Pharmacy interventions on prescribing in nursing homes: From evidence to practice

Carmel M. Hughes, Kate L. Lapane

Research output: Contribution to journalReview articlepeer-review

19 Citations (Scopus)


Prescribing of medicines for older people who live in nursing homes is a very common intervention. Undoubtedly, medicines have contributed to longevity and improved health outcomes in the population, but they are not without their side effects and can give rise to adverse events. The nursing home population is particularly at risk as residents have multiple comorbidities and receive multiple medications. Moreover, the quality of prescribing has been criticised with long-standing concerns about inappropriate prescribing, particularly overuse of medications which are not clinically indicated or which are no longer required. It has been suggested that pharmacists could use their skills to improve prescribing in the nursing home population and this review paper outlines the evidence for this type of intervention. The studies which have been included were rigorously designed and conducted. A number of interventions consisted of medication reviews, which often focused on specific drugs, notably antipsychotics, hypnotics and anxiolytics. In some cases, the pharmacist was solely responsible for the delivery of the intervention while in others a multidisciplinary approach was taken involving other key healthcare professionals. A number of outcome measures were employed to assess the impact of the intervention, ranging from a change in the number of inappropriate medications to differences in hospitalizations or health-related quality of life. Owing to the variation across studies, it is difficult to be definitive about the impact of pharmacy interventions in this setting. In an older, frail population such as nursing home residents, consideration needs to be given to appropriate and relevant outcome measures including a reduction in inappropriate prescribing, optimization of prescribing, reduced costs and improved health-related quality of life. Pharmacists and other healthcare professionals should continue to strive to meet these challenges in this particular demographic.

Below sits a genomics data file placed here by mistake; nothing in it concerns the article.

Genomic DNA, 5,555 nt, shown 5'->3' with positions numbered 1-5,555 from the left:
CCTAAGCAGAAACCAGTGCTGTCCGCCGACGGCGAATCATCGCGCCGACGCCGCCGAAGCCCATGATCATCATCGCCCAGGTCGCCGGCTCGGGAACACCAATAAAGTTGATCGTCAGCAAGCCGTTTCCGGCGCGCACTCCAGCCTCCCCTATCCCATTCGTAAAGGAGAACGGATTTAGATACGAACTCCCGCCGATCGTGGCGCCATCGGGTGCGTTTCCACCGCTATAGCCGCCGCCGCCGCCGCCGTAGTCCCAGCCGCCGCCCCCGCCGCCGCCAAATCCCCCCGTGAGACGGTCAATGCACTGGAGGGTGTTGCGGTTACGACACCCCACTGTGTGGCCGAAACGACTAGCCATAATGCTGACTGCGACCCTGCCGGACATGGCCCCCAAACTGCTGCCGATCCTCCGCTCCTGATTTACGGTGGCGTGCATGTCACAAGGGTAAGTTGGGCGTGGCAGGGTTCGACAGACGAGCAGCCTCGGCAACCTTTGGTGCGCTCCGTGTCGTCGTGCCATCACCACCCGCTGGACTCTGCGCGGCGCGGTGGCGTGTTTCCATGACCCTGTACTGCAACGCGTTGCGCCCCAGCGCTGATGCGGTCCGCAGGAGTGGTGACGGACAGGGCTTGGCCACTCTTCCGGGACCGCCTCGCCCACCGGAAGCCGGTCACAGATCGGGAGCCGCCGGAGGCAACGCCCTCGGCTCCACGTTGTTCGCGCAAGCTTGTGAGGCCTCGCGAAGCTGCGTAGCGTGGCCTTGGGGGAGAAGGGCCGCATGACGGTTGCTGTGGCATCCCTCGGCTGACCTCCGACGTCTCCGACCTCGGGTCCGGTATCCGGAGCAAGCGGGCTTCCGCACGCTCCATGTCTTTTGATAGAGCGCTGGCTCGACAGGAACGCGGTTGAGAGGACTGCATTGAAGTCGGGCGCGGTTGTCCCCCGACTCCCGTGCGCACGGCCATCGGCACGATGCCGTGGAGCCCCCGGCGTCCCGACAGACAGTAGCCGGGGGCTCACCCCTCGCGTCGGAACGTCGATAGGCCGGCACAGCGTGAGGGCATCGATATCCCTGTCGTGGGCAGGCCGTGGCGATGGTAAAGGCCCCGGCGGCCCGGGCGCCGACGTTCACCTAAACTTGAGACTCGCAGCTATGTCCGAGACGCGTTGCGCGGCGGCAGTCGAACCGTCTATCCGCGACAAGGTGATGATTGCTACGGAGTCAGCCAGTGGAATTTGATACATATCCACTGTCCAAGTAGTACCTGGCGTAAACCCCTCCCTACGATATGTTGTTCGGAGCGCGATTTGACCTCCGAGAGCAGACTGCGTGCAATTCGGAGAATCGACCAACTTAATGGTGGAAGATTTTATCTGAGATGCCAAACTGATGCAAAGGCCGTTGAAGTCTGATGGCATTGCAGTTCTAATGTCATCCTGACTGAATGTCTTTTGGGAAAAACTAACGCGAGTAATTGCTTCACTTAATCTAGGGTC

Original languageEnglish
Pages (from-to)103-112
Number of pages10
JournalTherapeutic Advances in Drug Safety
Issue number3
Publication statusPublished - Jun 2011


  • interventions
  • nursing homes
  • pharmacist
  • prescribing

ASJC Scopus subject areas

  • Pharmacology (medical)


Dive into the research topics of 'Pharmacy interventions on prescribing in nursing homes: From evidence to practice'. Together they form a unique fingerprint.

Cite this